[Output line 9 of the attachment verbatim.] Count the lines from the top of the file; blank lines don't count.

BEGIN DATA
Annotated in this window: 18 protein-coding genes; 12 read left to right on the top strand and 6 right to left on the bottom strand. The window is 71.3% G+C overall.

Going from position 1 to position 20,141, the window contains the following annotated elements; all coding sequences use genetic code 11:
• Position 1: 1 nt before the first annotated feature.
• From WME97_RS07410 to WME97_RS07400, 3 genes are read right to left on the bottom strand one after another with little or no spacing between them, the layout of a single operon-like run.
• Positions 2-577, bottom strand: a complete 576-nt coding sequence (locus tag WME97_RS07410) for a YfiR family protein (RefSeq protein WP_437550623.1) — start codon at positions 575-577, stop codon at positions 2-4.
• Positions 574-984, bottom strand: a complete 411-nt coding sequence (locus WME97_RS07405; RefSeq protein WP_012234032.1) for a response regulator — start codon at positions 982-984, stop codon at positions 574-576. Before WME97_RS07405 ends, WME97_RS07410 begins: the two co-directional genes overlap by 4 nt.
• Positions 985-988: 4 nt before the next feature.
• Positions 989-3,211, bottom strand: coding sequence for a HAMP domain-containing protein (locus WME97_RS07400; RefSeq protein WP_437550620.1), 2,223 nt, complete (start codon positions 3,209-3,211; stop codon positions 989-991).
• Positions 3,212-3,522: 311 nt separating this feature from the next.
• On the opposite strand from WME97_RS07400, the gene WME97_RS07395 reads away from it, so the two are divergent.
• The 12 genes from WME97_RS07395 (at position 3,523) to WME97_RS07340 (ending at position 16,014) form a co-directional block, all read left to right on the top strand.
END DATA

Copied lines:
• Positions 3,212-3,522: 311 nt separating this feature from the next.